U.S., Mexico celebrate completion of wastewater project in Tecate, Mexico
In Tecate, Mexico, representatives from the U.S. EPA and other organizations celebrated the completion of the first phase of a wetlands project funded by the United States and Mexico...
• Los Humedales project helps clean up Tecate River
LOS ANGELES, CA, Apr. 22, 2009 -- In Tecate, Mexico, representatives from the U.S. Environmental Protection Agency, SEMARNAT, Mexico's Ministry of Environment and Natural Resources along with the Border Environmental Cooperation (BECC), the Baja State Water Commission for Tecate (CESPTE), and the city of Tecate, celebrated the completion of the first phase of a wetlands project funded by the United States and Mexico.
Once completed, the newly constructed wetlands will cleanse treated municipal and brewery wastewater that are discharged into the river, create areas for groundwater recharge, help reduce floods, and provide refuge and food for resident and migratory birds.
"Today on Earth Day, the EPA is proud to join Mexico in celebrating an important milestone of this wetlands project that will help revitalize the Tecate River for future generations of residents," said Doug Liden, Environmental Engineer of the EPA's Pacific Southwest region.. "Through joint projects such as these, our two countries continue to improve the quality of life along our shared border."
While only the first cell covering one acre has been completed, sampling by CESPTE has shown a 60 percent reduction in suspended solids in the portion of wastewater being directed through the wetland. In addition, 600 recycled tires were used in the membrane, and 80 abandoned cars were removed from the floodplain to make room for the wetland.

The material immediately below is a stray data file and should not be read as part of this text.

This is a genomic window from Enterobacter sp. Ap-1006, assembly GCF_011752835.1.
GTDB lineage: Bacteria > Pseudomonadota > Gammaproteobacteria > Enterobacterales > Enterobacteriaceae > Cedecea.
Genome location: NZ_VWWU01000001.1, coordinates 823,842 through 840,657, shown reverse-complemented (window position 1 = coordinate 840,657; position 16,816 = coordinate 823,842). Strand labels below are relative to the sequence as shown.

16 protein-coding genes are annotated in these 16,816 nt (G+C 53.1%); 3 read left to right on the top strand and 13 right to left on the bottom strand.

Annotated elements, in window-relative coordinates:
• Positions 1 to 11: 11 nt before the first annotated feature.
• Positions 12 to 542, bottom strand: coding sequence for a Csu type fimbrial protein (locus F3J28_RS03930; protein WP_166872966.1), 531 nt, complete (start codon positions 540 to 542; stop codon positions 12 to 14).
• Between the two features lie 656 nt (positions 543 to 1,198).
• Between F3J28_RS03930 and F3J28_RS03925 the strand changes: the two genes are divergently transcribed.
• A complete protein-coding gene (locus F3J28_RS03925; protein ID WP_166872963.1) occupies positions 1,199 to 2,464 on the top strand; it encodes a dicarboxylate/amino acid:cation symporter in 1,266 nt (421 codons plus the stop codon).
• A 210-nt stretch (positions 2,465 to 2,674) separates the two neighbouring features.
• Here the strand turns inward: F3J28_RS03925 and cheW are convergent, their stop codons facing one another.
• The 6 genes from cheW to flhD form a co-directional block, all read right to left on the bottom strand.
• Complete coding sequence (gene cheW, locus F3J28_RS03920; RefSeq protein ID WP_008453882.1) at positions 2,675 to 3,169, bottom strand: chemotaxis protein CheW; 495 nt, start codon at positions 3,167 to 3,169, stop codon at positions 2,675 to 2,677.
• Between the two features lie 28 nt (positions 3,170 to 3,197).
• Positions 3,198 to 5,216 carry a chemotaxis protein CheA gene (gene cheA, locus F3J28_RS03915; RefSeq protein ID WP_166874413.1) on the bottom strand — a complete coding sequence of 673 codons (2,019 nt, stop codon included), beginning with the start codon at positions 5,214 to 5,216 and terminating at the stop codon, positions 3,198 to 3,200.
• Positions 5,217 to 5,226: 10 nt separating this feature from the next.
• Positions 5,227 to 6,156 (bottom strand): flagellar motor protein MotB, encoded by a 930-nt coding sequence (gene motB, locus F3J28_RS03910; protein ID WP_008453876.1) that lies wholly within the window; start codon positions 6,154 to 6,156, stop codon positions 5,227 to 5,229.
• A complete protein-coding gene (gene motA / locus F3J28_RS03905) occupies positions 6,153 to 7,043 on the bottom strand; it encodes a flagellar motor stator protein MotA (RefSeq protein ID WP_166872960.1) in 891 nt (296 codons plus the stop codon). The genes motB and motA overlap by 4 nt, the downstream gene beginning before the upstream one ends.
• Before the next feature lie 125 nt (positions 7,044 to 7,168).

Once construction of the second and third cells is completed later this year, the wetlands will cover nearly four acres and improve the quality of flows from the brewery, as well as the wastewater treatment plant. Since the Tecate River flows across the international border, the wetlands project will improve water quality in both Tecate and California.
The EPA's Border 2012 program helped finance the wetlands project with a $50,000 grant. The North American Development Bank partially funded the project, as well as Fundacion La Puerta, a Mexican NGO, contributed another $41,000, and the Baja Water Commission provided the remaining $57,000. In addition, the firm Huffman and Carpenter Inc. provided nearly $60,000 in technical services.
The EPA's Border 2012 U.S.-Mexico Environmental Program works to protect the environment and public health for ten states on both sides of the 2,000-mile border, including 26 U.S. tribes and seven groups of Mexican indigenous people. Border 2012 seeks to reduce pollution in water, air, and on land, reduce exposure to chemicals from accidental releases or terrorism, and improve environmental stewardship.